BabyCentre has revealed the UK's most unpopular names of 2017, hinting that names including Bertha, Roger and Ricky might become extinct! According to their research, new parents are shying away from baby names which were popular in the 1980s, and once-popular names including Karen, Cilla and Clive haven't had a single registration between them all year.
STORY: How celebrities are influencing the rise of gender-neutral baby names
The parenting site put together a list of 24 names that have gone without a single registration in 2017. Girls names include Bertha, Cynthia, Janice, Anita, Marcia, Mildred, Dorothy, Edna, Bonnie, Cindy, Donna, while boys names include Ian, Frank, Clarence, Ricky, Edmund, Gus, Roger, Bertram and Roald.
Names including Edna, Ian and Frank are no longer popular
Instead, Baby Centre has reported that new parents are opting to give classic names, with Emma, Olivia, Ava, Isabella and Sophia being the top five most popular for baby girls, and Liam, Noah, Lucas, Mason and Logan the most popular for boys. Meanwhile, the top 100 baby names of 2016 was recently revealed, and showed the rise in gender-neutral names, which could be linked to the celebrity world, as stars including Blake Lively, Kristen Bell and Leighton Meester and given their children unisex names, naming their daughters James, Lincoln and Arlo respectively.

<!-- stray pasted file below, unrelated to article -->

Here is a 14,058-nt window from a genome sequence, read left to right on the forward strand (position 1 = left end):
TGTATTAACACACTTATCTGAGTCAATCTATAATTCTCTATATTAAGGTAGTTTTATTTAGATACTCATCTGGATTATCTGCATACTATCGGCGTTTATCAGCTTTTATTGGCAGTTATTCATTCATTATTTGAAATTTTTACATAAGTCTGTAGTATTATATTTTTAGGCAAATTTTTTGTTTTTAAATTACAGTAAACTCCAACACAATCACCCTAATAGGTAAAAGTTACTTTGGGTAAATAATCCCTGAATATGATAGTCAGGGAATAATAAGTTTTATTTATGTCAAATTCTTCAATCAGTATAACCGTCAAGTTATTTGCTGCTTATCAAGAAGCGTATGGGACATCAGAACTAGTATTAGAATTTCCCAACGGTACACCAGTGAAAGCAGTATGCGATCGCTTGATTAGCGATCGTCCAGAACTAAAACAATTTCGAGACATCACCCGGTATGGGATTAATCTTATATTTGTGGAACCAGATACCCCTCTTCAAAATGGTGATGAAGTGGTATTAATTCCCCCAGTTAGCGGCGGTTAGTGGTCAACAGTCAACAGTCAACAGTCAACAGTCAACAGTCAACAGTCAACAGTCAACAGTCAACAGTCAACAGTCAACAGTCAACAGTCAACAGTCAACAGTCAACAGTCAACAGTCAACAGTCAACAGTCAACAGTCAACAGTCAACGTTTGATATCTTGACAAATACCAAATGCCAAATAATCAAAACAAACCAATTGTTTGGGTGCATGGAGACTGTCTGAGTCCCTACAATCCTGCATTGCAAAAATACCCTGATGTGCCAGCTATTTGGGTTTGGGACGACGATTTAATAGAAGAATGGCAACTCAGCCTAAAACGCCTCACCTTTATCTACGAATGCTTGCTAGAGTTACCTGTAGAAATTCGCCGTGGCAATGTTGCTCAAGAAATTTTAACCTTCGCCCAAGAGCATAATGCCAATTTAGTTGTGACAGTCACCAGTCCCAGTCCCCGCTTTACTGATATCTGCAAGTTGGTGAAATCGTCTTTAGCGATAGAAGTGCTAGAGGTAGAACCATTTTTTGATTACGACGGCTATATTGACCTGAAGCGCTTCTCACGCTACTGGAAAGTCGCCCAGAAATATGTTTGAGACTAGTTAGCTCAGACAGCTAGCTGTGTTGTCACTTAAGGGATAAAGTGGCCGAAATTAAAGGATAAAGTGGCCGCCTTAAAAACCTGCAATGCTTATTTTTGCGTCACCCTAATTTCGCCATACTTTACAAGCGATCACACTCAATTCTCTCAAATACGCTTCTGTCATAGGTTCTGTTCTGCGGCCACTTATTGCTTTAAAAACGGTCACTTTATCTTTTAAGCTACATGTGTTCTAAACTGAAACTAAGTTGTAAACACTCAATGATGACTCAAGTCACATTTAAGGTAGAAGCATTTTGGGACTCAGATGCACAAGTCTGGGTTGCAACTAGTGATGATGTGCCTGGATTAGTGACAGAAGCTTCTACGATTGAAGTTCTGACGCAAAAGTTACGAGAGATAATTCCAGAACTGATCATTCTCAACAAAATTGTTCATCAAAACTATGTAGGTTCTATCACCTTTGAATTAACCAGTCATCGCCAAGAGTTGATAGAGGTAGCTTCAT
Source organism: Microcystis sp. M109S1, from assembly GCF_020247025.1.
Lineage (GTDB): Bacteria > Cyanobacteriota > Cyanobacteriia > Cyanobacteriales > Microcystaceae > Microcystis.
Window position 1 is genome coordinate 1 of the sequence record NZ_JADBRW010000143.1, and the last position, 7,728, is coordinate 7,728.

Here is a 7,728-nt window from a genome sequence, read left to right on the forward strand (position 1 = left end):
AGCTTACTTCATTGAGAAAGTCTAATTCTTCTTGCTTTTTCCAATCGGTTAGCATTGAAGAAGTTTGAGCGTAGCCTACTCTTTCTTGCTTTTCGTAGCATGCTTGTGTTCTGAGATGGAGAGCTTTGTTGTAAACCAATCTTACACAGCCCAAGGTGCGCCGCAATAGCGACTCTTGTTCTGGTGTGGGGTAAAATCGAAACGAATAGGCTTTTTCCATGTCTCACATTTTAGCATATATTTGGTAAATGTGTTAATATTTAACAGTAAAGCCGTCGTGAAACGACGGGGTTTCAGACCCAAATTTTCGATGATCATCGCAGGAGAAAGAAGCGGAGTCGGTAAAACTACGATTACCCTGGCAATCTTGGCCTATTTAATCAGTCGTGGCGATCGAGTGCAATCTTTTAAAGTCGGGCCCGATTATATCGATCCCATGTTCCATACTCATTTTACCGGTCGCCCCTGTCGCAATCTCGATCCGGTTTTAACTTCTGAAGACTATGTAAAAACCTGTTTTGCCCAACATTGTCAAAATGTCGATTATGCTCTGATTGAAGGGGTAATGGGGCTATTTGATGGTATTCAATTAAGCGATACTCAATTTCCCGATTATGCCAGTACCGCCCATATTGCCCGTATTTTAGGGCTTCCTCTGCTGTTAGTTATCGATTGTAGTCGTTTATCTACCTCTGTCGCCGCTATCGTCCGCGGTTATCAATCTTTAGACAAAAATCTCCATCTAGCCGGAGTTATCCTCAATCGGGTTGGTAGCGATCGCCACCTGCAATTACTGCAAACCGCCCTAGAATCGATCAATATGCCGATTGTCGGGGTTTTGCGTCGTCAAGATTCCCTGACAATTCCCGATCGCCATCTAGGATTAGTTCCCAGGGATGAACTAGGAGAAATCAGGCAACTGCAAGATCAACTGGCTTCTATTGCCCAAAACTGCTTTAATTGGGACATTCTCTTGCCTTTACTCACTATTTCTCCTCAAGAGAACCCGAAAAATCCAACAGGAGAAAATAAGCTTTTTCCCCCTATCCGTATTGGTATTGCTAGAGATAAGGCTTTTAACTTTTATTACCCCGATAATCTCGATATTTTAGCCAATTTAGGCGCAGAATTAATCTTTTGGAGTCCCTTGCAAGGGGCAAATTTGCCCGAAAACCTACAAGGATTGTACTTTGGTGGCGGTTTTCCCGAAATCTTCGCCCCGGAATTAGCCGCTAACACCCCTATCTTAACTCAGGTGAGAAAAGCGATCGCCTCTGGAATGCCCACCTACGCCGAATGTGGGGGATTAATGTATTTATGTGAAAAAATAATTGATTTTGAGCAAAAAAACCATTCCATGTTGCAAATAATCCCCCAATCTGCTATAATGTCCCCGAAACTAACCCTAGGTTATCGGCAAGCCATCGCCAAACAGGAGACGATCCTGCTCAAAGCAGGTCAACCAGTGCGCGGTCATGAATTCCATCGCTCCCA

READ: What does it take to name a royal baby?
Christian Turner, global naming director at Siegel+Gale, said: "One point that has always been true of names is that exposure and association is linked to popularity. A well-liked celebrity giving their child a particular name often leads to a spike in that name's popularity, as we see with Harper (David and Victoria Beckham) and, of course, both Princess Charlotte and Prince George."
She added: "Another area that might see some growth led by celebrity is the use of gender fluid surnames as first names, such as Lincoln (Kristen Bell and Dax Shepard's daughter) and Parker (Frankie Sandford and Wayne Bridge's son). In any case we can imagine that gender neutral names will gain a new relevance in the future as we approach true gender equality. Gender neutral names may feel progressive, inclusive and confident in the workplace."